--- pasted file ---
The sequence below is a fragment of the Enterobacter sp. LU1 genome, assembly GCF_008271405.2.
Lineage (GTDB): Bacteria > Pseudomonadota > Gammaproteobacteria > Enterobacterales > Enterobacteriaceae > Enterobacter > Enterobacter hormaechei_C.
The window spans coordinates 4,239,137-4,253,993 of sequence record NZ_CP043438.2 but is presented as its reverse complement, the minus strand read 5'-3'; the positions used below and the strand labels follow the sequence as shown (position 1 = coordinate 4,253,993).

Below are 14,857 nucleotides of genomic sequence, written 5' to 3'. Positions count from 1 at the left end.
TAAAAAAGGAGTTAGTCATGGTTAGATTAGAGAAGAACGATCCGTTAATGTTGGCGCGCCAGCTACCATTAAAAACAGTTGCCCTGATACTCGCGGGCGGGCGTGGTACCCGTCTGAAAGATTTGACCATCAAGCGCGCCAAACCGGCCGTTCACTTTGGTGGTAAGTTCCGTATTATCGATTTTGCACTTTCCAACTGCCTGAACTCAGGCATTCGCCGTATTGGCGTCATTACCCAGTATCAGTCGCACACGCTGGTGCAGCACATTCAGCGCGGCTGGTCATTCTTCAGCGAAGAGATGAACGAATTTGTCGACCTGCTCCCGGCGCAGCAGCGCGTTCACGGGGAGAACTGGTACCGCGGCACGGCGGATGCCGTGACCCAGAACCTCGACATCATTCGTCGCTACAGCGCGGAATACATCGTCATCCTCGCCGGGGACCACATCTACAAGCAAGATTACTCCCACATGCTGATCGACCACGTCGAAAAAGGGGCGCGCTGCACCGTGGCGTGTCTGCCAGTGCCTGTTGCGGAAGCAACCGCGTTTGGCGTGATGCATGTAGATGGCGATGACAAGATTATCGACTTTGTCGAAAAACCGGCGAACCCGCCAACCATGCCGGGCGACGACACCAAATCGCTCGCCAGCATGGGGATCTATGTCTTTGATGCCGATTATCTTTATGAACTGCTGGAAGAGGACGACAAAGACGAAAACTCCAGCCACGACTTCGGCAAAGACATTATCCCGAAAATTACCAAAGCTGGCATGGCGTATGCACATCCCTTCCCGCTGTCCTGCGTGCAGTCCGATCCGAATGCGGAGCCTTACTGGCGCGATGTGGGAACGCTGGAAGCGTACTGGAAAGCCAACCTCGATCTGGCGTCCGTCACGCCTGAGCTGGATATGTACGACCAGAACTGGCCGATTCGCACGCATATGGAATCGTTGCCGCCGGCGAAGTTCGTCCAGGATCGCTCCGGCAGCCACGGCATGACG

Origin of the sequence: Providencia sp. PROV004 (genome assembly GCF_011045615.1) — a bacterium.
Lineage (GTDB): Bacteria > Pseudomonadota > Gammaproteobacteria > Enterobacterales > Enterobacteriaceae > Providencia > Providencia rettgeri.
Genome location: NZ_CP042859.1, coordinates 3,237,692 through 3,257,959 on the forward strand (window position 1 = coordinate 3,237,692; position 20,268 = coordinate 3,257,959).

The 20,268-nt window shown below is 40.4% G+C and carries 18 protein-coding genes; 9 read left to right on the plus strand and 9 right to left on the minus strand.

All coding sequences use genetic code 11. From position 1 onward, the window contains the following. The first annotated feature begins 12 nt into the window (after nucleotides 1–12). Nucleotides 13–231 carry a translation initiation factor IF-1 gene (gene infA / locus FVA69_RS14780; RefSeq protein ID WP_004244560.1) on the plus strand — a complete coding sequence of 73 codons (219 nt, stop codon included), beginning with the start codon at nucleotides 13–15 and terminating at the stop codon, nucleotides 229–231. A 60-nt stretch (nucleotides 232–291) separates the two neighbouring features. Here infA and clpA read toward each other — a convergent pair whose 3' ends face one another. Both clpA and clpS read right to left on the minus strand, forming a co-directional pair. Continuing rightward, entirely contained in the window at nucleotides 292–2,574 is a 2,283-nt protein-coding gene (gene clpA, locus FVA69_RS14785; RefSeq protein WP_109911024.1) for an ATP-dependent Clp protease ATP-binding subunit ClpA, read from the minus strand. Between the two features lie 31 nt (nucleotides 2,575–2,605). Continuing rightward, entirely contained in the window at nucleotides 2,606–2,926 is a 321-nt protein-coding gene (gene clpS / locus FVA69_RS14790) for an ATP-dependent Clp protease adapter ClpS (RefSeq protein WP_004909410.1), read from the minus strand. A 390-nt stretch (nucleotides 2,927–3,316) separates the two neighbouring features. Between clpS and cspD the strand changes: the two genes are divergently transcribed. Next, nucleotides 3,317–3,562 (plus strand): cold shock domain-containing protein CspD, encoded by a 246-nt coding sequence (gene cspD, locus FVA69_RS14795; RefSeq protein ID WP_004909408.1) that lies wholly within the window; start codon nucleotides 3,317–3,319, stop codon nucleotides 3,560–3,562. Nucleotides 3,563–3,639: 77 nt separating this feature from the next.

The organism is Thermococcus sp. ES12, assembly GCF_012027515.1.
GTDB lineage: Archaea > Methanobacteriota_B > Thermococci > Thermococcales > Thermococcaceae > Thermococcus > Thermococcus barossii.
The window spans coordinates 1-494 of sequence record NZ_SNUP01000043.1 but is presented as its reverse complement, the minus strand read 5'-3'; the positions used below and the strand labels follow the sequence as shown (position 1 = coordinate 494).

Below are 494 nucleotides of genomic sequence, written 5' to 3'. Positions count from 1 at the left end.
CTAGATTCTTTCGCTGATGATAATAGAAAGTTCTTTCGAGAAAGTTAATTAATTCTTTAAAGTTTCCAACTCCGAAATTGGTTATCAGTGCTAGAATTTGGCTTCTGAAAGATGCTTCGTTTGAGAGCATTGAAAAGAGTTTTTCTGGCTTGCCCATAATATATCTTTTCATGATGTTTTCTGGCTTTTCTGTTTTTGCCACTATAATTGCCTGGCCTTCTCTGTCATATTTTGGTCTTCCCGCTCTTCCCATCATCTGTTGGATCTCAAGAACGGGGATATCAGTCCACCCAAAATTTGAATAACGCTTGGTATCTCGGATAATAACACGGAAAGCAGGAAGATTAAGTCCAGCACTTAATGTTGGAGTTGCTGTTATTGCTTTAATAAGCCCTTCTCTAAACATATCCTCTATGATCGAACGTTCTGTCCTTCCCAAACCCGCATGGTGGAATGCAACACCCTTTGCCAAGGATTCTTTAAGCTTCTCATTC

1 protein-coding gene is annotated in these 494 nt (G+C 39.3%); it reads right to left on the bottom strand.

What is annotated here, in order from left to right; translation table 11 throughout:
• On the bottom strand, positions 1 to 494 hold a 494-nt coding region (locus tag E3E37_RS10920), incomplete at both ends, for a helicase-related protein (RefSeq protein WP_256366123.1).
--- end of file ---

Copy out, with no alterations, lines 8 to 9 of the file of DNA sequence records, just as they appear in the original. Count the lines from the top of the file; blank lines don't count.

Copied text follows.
Genome location: NZ_CP042859.1, coordinates 3,237,692 through 3,257,959 on the forward strand (window position 1 = coordinate 3,237,692; position 20,268 = coordinate 3,257,959).

The 20,268-nt window shown below is 40.4% G+C and carries 18 protein-coding genes; 9 read left to right on the plus strand and 9 right to left on the minus strand.